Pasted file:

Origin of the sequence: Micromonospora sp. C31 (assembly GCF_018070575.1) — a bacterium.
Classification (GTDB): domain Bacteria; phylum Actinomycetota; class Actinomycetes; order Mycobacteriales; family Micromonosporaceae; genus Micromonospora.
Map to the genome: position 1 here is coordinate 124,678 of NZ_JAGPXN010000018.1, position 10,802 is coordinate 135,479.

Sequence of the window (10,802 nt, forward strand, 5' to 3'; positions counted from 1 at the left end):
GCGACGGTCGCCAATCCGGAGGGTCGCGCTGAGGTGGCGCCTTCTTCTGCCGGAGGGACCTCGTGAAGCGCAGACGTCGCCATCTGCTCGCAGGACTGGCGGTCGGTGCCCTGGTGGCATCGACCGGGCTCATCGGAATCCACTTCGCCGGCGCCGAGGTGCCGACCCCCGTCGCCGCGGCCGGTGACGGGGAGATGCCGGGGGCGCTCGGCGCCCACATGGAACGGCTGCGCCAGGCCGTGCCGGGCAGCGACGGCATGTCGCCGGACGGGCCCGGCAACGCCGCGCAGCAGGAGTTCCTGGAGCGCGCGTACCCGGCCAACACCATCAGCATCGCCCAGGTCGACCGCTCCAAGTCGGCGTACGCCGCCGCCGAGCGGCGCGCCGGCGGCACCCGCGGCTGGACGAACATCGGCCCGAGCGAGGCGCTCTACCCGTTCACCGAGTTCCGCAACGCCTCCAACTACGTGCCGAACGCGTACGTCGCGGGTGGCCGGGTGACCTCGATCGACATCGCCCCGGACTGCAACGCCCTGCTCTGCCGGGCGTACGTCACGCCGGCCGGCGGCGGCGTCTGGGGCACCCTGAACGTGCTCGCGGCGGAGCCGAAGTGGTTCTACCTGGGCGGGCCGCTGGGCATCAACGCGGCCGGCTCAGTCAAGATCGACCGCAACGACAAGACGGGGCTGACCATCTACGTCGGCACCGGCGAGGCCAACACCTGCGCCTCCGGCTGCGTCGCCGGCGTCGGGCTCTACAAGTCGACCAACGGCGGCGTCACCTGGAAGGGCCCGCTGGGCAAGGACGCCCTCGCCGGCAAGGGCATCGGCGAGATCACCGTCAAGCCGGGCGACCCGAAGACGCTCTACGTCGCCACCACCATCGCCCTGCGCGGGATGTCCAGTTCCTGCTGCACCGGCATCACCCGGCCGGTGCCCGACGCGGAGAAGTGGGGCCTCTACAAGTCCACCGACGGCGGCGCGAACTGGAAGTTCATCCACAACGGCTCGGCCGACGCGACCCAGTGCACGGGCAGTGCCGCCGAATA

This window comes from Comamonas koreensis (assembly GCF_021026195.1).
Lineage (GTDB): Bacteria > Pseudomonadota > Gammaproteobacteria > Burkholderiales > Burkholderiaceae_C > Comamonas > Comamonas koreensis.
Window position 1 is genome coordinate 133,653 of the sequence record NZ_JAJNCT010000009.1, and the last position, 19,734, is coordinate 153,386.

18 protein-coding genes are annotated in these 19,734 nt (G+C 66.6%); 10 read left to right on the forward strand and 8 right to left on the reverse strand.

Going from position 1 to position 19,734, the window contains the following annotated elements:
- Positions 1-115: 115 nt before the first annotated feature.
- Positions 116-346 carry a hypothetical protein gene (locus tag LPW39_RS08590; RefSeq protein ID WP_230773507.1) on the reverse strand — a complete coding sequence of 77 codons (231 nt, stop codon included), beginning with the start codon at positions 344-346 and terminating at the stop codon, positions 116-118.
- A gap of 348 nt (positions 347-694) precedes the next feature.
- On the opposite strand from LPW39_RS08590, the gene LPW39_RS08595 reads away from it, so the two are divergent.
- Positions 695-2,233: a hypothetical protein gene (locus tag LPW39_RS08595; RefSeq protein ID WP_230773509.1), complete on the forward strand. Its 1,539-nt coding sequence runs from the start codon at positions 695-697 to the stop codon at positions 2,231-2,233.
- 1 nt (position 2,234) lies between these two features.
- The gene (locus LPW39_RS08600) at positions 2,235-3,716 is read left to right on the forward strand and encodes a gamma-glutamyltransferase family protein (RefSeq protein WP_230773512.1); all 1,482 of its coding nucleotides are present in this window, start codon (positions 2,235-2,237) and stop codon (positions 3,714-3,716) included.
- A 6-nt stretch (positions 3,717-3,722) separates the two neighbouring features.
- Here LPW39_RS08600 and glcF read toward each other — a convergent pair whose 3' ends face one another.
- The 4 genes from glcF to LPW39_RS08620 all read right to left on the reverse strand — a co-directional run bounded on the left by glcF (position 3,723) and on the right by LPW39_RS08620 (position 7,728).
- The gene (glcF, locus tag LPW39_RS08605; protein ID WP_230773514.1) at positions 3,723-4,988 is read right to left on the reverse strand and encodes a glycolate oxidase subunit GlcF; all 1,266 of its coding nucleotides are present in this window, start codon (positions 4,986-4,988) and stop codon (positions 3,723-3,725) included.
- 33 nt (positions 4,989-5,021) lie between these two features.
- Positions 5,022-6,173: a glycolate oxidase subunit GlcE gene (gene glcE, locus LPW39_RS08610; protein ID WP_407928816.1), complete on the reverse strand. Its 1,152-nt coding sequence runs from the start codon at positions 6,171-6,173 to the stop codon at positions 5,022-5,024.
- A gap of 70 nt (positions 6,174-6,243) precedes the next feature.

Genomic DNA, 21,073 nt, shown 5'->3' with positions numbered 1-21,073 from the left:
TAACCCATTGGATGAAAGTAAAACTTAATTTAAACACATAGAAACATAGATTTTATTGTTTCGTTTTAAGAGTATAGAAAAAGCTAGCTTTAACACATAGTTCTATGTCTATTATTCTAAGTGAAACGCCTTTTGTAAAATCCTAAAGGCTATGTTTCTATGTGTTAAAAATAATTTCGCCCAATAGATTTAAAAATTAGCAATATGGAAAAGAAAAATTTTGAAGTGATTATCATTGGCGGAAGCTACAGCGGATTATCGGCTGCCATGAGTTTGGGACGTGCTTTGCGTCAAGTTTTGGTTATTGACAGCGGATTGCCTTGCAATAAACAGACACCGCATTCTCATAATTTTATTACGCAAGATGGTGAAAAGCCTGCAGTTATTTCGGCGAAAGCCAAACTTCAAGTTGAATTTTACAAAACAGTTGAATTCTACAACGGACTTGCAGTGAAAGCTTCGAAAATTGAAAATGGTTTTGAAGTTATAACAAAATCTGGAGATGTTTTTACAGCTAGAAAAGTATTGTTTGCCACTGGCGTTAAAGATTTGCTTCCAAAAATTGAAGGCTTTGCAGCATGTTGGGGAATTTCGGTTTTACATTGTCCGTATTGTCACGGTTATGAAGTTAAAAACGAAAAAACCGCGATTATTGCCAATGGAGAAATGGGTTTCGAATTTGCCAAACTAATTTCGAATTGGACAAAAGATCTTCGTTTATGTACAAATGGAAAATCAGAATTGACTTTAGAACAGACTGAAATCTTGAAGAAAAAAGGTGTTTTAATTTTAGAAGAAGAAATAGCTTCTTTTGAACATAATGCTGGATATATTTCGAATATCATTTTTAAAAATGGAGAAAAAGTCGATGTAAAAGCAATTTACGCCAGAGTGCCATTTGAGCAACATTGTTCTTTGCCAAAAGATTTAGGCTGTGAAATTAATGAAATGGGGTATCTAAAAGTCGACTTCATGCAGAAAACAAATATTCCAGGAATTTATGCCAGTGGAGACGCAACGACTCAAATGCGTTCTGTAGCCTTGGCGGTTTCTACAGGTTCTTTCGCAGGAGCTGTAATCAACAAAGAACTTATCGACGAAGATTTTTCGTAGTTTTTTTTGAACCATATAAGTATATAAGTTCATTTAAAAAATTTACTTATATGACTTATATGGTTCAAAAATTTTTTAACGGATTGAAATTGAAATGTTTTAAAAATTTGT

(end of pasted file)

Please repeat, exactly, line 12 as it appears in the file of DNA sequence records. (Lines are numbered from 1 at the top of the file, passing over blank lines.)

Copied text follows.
- Positions 116-346 carry a hypothetical protein gene (locus tag LPW39_RS08590; RefSeq protein ID WP_230773507.1) on the reverse strand — a complete coding sequence of 77 codons (231 nt, stop codon included), beginning with the start codon at positions 344-346 and terminating at the stop codon, positions 116-118.